And it's less about having to buy the dang glitter and more about the mess. Because you see, we'll have to use more than necessary, and then it will get on the floor and then there will be vacuuming and wiping and I'll be finding glitter in my kitchen for the next 17 years.
I guess at least the dog's poop will be fun and shimmery in a day or so. So that's something to look forward to.
Friday, October 09, 2009
When he has bubbles in his bath, he has a beard and a mustache, when he drinks something thick, he has a mustache and makes his own beard with a hand. And whn he has nothing, he will simply make both the beard AND the mustache with his hands.
“I got a beard and a mustache!” He’ll yell, until you acknowledge, that he does indeed have a beard and a mustache. So when his grandparents showed up with the fake mustaches, I thought he’d for sure wear them around the entire evening…but because I thought that, we got a good 5 minutes before they came off.
At least we got some pictures.
Thursday, October 08, 2009
Thanks to my mother-in-law it turned out awesome, way more awesome than I could have imagined.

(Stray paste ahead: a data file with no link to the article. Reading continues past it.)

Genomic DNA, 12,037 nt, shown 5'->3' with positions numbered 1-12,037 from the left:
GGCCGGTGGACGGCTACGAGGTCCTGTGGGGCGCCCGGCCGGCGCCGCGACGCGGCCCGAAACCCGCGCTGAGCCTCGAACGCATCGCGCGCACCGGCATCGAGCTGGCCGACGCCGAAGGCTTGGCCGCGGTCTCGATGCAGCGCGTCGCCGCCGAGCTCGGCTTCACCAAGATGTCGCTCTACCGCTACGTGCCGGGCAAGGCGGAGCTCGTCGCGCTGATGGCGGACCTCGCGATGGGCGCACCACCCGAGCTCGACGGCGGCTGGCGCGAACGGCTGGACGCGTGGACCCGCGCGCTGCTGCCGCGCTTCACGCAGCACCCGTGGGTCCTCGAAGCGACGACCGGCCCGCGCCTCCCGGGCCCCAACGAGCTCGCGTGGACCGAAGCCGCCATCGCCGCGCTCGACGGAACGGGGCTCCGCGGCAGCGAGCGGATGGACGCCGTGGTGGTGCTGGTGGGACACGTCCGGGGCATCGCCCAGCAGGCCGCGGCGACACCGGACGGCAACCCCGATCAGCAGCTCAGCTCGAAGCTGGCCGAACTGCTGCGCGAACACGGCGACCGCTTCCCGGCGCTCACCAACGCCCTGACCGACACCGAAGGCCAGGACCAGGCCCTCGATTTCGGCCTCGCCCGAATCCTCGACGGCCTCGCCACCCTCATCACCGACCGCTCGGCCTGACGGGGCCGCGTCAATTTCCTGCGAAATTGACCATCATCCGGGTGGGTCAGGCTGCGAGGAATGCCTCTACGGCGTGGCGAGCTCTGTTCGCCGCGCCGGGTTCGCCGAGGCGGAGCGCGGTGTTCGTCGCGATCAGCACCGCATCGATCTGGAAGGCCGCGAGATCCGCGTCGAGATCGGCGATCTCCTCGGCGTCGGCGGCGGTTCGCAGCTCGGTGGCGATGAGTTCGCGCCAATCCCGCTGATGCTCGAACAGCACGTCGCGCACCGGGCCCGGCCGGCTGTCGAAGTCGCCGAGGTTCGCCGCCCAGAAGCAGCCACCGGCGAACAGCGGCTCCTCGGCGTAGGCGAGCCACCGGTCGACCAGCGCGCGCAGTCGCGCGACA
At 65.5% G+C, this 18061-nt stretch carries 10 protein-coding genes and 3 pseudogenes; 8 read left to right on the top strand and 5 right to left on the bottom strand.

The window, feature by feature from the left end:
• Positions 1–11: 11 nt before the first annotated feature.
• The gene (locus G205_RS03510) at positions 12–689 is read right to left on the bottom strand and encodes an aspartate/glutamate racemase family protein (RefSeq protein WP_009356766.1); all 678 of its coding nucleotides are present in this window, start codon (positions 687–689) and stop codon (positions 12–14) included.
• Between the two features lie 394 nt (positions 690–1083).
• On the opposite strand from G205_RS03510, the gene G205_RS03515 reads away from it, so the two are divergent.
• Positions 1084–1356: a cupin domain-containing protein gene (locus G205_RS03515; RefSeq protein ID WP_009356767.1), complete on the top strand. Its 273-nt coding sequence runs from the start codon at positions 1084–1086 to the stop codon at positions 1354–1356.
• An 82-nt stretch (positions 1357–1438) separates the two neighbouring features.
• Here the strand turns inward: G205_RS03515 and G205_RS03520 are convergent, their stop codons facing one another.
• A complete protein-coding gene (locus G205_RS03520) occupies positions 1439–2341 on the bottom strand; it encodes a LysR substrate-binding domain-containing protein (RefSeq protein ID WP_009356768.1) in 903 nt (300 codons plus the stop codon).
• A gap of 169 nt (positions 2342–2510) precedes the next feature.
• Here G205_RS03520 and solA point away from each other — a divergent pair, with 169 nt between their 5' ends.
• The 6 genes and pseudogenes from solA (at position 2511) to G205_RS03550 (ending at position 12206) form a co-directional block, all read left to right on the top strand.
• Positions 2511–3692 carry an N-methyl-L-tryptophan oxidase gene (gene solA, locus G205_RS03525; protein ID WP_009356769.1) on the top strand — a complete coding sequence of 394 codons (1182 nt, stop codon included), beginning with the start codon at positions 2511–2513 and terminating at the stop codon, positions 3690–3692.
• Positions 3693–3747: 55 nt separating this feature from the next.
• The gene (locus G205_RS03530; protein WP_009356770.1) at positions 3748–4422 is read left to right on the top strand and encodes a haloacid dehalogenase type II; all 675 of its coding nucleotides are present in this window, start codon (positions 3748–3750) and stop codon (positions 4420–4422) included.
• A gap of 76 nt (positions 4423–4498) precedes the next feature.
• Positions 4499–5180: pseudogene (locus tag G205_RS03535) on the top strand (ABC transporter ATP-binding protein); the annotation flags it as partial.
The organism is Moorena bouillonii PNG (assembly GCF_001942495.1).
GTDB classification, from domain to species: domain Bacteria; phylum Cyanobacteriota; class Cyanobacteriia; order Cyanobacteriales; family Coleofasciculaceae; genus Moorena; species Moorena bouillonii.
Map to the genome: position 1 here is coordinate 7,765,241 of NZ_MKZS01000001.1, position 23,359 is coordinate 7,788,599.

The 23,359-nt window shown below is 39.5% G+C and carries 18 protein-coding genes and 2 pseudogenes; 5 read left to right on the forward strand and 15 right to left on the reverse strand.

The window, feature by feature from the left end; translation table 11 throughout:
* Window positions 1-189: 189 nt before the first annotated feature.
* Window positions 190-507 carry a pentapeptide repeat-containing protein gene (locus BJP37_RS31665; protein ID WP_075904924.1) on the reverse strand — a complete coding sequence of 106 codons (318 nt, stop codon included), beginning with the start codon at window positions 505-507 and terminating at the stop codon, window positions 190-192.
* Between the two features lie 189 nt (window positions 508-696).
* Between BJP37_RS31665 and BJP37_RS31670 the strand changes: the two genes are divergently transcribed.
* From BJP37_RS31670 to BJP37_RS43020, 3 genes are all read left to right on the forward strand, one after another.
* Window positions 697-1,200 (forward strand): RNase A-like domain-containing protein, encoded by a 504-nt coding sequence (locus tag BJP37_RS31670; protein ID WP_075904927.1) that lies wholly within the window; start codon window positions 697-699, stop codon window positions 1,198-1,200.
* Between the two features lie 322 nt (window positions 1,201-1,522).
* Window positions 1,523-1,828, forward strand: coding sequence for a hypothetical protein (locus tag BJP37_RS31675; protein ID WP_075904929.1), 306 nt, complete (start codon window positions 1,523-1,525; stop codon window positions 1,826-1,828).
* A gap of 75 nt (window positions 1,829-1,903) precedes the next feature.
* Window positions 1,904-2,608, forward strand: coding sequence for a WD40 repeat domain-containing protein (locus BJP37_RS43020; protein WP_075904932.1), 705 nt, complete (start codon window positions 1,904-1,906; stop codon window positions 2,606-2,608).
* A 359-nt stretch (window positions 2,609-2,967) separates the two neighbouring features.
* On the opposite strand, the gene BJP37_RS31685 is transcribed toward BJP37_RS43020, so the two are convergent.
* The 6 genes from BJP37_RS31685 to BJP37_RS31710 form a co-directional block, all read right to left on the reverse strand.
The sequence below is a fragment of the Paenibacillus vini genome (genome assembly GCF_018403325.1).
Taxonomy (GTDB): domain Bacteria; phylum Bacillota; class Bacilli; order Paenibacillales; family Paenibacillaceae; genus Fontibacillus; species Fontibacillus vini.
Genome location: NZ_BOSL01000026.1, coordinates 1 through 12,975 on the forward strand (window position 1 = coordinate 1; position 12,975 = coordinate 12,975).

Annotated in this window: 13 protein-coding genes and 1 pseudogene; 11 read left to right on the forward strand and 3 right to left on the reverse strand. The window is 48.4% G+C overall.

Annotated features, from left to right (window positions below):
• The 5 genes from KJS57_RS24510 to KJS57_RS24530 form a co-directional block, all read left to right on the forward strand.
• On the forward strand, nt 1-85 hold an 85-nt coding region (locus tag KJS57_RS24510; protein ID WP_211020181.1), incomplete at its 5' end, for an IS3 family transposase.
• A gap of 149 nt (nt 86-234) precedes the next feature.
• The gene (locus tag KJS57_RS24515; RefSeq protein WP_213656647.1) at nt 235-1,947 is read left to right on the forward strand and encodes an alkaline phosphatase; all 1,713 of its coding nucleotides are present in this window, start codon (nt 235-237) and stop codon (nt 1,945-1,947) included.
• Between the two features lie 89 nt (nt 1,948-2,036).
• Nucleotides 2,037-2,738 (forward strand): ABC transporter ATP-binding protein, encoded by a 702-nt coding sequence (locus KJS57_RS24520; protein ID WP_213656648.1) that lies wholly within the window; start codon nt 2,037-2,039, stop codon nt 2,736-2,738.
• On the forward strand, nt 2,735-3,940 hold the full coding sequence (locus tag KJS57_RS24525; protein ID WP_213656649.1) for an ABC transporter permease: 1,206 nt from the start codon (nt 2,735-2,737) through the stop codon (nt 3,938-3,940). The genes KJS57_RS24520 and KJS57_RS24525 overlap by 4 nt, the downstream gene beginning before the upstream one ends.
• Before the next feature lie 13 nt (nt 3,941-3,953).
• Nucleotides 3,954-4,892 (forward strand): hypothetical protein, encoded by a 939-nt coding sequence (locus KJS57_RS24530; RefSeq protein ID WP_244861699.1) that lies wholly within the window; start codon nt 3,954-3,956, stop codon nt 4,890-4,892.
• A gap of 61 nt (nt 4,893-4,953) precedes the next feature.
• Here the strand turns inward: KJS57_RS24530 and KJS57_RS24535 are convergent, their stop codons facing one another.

Tuesday, October 06, 2009
Over the weekend you turned 3. This month I believe you began the "I do it myself" phase in earnest. You wash your hands by yourself, you go potty by yourself, you're pretty much independent. It's kind of awesome. And sometime a hindrance, but mostly it's awesome.
You've begun saying things that are quite hilarious. Your view of the world is very refreshing, and you've begun to notice thing outside of your normal 5 foot radius. We're going to have to begin to work on your social filter, because some of the things you say are kind of rude and inappropriate.
You are not the same boy you were a year ago. A year ago when we put you in school, you wouldn't even talk to a stranger, you wouldn't go onto a playground if another child was there, you often froze if someone dared to speak to you. Now when we go to Chick Fil A, you are terribly disappointed if there are no other children there to play with you - you strike up conversations with complete strangers whether they want to or not, and any big boy you see, you feel the need to show them something - anything. At this age you remind me a lot of your cousin Joshua - and I think that's a good thing.
This year we decided to have your birthday party at the park and invite your friends from school. I don't think it really registered with you that your friends were actually going to come to "your" park. We had an awesome time. And it was really nice to get to mingle with some of the parents of your friends. You told your Great Aunt Brenda that you never wanted the moonwalk to go away. I think that's a pretty good sign that we did ok. I also think we're now on the hook for having a moonwalk at your party every year - I just hope the next time we go to the park we aren't expected to have it there.
Anyway I think your friends had a good time too, when I dropped you off at school this morning one of your friends told me he came to your party. I asked if he had fun and he was still excited about it.
Happy third birthday.